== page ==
Breakthrough in neutron physics

Particles can move in waves along different paths at the same time – this is one of the most important discoveries in quantum physics. A particularly impressive example is the neutron interferometer: neutrons are projected on a crystal, the neutron wave is divided into two parts, which then overlap each other again. Characteristic interference patterns can be observed which prove the wave properties of matter.

These neutron interferometers have played an important role in precision measurements and basic physics research for decades. However, their size has been limited until now, as they only worked if they were cut from a single piece of crystal. Since the 1990s, attempts have also been made to make interferometers from two separate crystals, but without success. Today, a team from TU Wien, INRIM Turin and ILL Grenoble have achieved just this feat by using a high-precision tip-tilt platform for crystal adjustment. This opens up completely new possibilities for quantum measurements, including research into quantum effects in a gravitational field.

The first step in 1974

The history of neutron interferometry began in 1974 in Vienna. Helmut Rauch, a professor at the Atomic Institute at TU Vienna for many years, created the first neutron interferometer from a silicon crystal and was able to observe the first neutron interference at the TRIGA reactor in Vienna. A few years later, TU Wien installed a permanent interferometer station, S18, at the most powerful neutron source in the world, the Laue-Langevin Institute (ILL) in Grenoble. This configuration is operational to this day.

“The principle of the interferometer is similar to the famous double-slit experiment, in which a particle is projected on a double-slit as a wave, passes through both slits at the same time as a wave and then superimposes on itself, so that a characteristic wave pattern is created by the detector,” explains Hartmut Lemmel (TU Vienna).

However, where the two slits in the double-slit experiment are only a minimal distance apart, the particles in the neutron interferometer are divided into two different orbits with several centimeters between them. The particle wave reaches a macroscopic size – but by superimposing the two paths, you create a wave pattern that clearly proves: The particle did not choose one of the two paths, it used both paths at the same time.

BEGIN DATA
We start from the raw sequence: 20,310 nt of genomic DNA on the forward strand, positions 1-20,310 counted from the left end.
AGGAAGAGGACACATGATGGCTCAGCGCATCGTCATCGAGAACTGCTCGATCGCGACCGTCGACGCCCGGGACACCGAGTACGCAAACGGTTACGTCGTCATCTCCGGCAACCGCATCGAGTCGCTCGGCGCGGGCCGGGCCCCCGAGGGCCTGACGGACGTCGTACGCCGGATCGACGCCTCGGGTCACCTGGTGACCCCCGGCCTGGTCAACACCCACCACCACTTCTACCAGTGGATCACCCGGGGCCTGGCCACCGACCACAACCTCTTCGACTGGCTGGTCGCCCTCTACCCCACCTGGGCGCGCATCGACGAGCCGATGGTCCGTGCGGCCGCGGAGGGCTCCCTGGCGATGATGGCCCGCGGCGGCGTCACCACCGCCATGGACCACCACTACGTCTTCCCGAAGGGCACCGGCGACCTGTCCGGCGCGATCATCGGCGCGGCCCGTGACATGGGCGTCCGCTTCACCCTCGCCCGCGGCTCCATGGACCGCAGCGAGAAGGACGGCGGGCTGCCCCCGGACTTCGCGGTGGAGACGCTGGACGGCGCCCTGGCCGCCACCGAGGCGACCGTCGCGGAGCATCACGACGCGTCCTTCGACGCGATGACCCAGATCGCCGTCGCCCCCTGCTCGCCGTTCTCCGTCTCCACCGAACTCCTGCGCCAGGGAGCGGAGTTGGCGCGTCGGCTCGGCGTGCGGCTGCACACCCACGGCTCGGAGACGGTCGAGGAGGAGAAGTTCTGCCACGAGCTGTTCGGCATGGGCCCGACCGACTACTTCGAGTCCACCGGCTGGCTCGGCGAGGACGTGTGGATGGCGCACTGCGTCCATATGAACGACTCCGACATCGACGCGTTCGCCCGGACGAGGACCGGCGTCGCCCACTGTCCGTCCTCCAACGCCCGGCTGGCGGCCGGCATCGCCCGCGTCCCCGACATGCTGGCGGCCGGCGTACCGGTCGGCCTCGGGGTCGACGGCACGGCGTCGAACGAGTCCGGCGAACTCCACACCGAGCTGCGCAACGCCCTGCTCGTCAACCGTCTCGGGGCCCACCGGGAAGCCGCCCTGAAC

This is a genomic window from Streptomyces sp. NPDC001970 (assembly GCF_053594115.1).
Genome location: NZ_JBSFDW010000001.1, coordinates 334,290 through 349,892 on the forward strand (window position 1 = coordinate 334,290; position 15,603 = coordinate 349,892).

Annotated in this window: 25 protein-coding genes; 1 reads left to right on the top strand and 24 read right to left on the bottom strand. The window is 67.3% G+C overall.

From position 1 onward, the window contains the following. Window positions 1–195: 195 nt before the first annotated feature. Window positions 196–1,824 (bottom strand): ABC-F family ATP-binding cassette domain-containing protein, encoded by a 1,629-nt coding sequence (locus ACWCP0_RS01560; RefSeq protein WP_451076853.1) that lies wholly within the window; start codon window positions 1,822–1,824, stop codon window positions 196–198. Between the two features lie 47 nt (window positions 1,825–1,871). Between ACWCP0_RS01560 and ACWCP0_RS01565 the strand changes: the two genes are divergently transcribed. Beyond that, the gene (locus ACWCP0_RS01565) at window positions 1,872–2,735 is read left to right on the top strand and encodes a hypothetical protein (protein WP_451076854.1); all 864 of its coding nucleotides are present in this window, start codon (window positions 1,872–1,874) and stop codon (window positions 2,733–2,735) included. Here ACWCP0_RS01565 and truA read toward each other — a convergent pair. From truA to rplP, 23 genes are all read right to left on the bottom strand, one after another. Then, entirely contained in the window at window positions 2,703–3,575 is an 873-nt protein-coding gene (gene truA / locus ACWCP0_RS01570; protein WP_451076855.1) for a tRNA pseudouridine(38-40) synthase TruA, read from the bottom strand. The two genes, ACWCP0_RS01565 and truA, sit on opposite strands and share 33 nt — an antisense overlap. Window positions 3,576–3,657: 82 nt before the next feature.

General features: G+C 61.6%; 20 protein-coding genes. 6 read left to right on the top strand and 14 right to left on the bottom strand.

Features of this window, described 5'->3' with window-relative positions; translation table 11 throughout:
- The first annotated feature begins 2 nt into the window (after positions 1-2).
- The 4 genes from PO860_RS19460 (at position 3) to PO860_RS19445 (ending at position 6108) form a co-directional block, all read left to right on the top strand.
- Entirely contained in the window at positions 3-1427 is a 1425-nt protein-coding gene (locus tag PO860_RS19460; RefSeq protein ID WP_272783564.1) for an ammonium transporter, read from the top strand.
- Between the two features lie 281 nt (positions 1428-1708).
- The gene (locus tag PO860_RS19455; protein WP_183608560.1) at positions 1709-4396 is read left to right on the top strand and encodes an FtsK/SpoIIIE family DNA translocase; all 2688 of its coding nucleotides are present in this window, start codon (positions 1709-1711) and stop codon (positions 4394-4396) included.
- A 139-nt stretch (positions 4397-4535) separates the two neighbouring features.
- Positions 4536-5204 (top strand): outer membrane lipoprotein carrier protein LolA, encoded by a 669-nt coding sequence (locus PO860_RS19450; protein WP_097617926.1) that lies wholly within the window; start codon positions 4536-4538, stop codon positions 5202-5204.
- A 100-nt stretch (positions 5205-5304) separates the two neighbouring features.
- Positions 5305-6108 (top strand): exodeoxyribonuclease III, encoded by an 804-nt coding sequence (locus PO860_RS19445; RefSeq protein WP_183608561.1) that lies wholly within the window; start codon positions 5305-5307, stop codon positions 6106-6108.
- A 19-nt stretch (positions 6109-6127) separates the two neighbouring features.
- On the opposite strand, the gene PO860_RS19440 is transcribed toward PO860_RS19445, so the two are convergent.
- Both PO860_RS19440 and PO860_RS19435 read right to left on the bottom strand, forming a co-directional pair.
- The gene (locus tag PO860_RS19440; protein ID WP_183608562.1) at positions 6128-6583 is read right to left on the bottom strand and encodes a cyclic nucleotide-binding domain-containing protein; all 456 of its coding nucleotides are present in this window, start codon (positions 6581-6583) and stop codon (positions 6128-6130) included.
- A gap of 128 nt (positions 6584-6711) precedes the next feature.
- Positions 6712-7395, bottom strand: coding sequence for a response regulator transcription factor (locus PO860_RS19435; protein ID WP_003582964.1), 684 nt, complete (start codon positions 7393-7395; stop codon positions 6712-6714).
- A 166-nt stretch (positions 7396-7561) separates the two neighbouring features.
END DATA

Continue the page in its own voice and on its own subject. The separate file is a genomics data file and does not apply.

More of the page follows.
Any inaccuracy can ruin the result

Quantum superpositions in a neutron interferometer are extremely fragile. “Small inaccuracies, vibrations, displacements or rotations of the crystal destroy the effect,” explains Hartmut Lemmel. This is why you typically mill the entire interferometer from a single crystal. In a crystal, all atoms are connected to each other and have a fixed spatial relationship to each other, allowing you to minimize the impact of external disturbances on the neutron wave.

But this monolithic design limits the possibilities as the crystals cannot be made in any size. “In the 1990s, therefore, attempts were made to create neutron interferometers from two crystals, which could then be placed at a greater distance from each other,” explains Lemmel, “but it did not succeed. The alignment of the two crystals against each other did not succeed. the required accuracy. “

Extreme precision requirements

The requirements for accuracy are extreme. When a crystal in the interferometer is displaced by a single atom, the interference pattern changes by an entire period. If one of the crystals is rotated through an angle of the order of one hundred millionth of a degree, the interference number is destroyed. The required angular precision is roughly equivalent to firing a particle from Vienna to Grenoble and aiming at a pinhead, 900 kilometers away – or aiming at a drain cover on the Moon.

The Istituto Nazionale di Ricerca Metrologica (INRIM) in Turin provided the necessary technologies that it had developed over decades in the field of combined optical and X-ray interferometry. Scanning X-ray interferometers are also made up of separate silicon crystals and are just as sensitive. The spatial displacement sensitivity of a crystal was used in Turin to determine the lattice constant of silicon with unprecedented accuracy. This result made it possible to count the atoms in a macroscopic silicon sphere, to determine the constants of the Avogadros and Planck, and to redefine the kilogram.

“Although the required accuracy is even more severe for neutrons, what worked with separate crystal X-ray interferometers should also work with separate crystal neutron interferometers,” says INRIM’s Enrico Massa. With an additional integrated laser interferometer, vibration damping, temperature stabilization and INRIM crystal collection and adjustment monitoring, the collaboration finally succeeded in detecting neutron interference in a system of two separate crystals.

Important for basic research

“This is an important step forward for neutron interferometry,” said Michael Jentschel of ILL. “Because if you can control two crystals well enough for interferometry to be possible, you can also increase the distance and expand the size of the overall system quite easily.”

For many experiments, this total size determines the accuracy that can be obtained in the measurement. It will be possible to study fundamental interactions with unprecedented precision – for example, the sensitivity of neutrons to gravity in the quantum regime and to hypothetical new forces.

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